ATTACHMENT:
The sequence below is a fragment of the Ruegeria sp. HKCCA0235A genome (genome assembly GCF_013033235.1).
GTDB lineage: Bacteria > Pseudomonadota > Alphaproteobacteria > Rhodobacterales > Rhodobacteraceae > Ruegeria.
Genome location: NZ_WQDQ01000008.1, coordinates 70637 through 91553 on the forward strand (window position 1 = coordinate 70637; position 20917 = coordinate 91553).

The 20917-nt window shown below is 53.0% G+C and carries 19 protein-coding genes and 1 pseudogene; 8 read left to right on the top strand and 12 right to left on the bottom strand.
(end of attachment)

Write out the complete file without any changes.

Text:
The sequence below is a fragment of the Ruegeria sp. HKCCA0235A genome (genome assembly GCF_013033235.1).
GTDB lineage: Bacteria > Pseudomonadota > Alphaproteobacteria > Rhodobacterales > Rhodobacteraceae > Ruegeria.
Genome location: NZ_WQDQ01000008.1, coordinates 70637 through 91553 on the forward strand (window position 1 = coordinate 70637; position 20917 = coordinate 91553).

The 20917-nt window shown below is 53.0% G+C and carries 19 protein-coding genes and 1 pseudogene; 8 read left to right on the top strand and 12 right to left on the bottom strand.